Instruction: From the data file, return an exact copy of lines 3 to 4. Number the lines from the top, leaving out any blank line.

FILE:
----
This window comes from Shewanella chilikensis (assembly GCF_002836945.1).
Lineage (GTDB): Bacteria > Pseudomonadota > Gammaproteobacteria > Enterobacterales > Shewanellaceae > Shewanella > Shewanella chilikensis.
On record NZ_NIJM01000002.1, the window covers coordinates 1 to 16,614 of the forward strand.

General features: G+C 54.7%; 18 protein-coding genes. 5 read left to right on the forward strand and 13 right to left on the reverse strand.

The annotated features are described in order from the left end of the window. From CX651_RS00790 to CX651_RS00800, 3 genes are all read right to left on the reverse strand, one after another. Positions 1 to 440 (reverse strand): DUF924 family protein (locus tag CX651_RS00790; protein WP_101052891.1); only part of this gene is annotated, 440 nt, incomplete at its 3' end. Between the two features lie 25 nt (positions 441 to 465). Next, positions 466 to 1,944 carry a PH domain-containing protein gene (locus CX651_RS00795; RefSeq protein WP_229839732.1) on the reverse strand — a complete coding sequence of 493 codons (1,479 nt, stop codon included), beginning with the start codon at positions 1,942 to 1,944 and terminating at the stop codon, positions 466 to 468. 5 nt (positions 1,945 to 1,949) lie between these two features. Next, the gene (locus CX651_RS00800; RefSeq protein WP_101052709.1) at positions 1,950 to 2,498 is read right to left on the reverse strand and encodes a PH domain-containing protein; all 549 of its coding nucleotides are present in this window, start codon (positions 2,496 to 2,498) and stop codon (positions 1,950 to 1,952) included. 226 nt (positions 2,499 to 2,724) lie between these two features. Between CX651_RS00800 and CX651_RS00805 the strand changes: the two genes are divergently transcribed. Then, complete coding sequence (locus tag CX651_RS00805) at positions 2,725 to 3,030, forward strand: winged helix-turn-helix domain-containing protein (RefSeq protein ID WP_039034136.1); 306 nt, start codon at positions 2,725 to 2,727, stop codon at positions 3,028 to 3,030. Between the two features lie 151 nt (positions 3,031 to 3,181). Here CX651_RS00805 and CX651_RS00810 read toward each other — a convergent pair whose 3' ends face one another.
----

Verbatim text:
On record NZ_NIJM01000002.1, the window covers coordinates 1 to 16,614 of the forward strand.

General features: G+C 54.7%; 18 protein-coding genes. 5 read left to right on the forward strand and 13 right to left on the reverse strand.